Our afternoon started off with us being able to witness a Lifeboat “shout”. Sadly, we didn’t get a pic of the boat as it was launched from the boathouse but it looked, and sounded, an impressive sight as it powered out to sea.
With the excitement over we settled to a bit of relaxation. Zoe excelled at being the chef and the rest of us excelled at periodically moving everything further up the beach as the tide came in. Zoe, Doug and Nancy.
After fully sating ourselves Zoe and Doug decided they’d like to take a trip in our Hobie canoe ……
…… but not before Zoe took some pics of our happy band.
Nancy and James were looking forward to relaxing while Zoe and Doug embarked on their voyage. It was not to be ……. a video of the next five (hilarious) minutes can be found on Doug’s Facebook site – its worth watching!
We’re very laid back in Selsey, as Nancy here demonstrates  …….
…… even down to the fishermen (on our very crowded beaches!).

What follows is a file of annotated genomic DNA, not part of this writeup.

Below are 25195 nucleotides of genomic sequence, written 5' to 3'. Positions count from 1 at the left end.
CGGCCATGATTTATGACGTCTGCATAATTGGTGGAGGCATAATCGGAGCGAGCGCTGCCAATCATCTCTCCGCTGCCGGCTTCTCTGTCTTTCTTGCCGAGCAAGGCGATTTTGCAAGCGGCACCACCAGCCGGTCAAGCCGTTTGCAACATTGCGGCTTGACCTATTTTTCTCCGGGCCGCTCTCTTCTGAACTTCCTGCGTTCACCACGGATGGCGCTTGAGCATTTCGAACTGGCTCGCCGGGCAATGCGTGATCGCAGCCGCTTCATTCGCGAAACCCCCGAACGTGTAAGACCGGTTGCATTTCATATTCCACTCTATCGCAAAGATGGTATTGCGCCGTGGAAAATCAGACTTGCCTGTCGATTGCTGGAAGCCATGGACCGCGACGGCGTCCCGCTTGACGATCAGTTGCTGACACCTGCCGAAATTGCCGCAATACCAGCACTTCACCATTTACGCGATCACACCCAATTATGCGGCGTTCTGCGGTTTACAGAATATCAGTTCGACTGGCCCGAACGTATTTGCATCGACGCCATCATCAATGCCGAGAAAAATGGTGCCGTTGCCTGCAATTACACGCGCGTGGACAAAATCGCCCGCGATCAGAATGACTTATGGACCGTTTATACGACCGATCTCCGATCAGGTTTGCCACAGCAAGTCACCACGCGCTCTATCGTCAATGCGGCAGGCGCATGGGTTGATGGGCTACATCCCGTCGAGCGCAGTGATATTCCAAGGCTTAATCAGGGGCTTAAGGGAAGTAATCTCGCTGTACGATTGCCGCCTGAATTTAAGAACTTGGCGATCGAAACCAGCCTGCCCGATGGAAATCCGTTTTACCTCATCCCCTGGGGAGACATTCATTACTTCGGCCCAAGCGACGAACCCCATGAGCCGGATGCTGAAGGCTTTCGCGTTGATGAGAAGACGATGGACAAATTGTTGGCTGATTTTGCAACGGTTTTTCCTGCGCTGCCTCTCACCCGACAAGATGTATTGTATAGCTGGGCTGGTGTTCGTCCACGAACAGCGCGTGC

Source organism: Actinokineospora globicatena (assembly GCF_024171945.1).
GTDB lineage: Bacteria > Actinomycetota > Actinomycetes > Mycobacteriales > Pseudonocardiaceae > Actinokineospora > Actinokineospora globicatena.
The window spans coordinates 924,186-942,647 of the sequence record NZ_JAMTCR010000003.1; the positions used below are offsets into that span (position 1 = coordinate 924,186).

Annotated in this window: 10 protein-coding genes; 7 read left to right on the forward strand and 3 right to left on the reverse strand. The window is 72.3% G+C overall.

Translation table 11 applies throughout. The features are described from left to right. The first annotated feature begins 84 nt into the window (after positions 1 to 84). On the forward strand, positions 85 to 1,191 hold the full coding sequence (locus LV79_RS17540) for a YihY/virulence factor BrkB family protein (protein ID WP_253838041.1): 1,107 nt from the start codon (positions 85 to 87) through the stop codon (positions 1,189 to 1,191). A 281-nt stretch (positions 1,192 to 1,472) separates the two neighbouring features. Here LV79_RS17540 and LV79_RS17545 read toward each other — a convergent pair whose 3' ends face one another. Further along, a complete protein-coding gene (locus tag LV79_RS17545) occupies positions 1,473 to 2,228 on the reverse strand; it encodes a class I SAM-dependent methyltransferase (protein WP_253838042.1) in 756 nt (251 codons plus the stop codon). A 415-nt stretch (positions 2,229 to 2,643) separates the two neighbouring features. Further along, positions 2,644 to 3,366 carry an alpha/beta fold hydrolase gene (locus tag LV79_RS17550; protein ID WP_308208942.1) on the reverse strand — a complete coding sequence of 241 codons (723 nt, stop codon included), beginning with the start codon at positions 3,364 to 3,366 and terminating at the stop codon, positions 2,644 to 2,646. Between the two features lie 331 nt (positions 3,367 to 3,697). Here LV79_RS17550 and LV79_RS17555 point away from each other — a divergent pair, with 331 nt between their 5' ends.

We were so long on the beach we saw the lifeboat return from its successful rescue mission ……..
……. and we stayed just long enough to watch the lifeboat being winched back up the ramp and into the shed. This is not the end of the lifeboat crew’s work. After each rescue mission they have to wash and polish the boat and prepare it for the next job. Hats off to these great men and women.
After the BBQ the evening saw us relaxing even harder in Zoe and Nancy’s Jacuzzi/Pool.
Changing coloured lights, built in music speakers and a good supply of bubbly, oh,  it was a hard job to relax.
Thanks Zoe and Nancy for a great time – it was a hoot!


Thursday, 25 June 2015

A Well-Overdue Blog!

There’s been an absence of a blog as there’s been an absence of us doing very much over the last few weeks. Having said that, the reason’s been that James has been in hospital for a bit of refurbishment in the form of a hip replacement. On June 2nd, at 4 o’ clock in the afternoon, his osteoarthritic left hip was replaced by a new ceramic one. At 10 o’ clock the next morning they got him up and walking! Up until a couple of months previously there didn’t seem to be too much wrong but an x ray of the joint surprised everyone.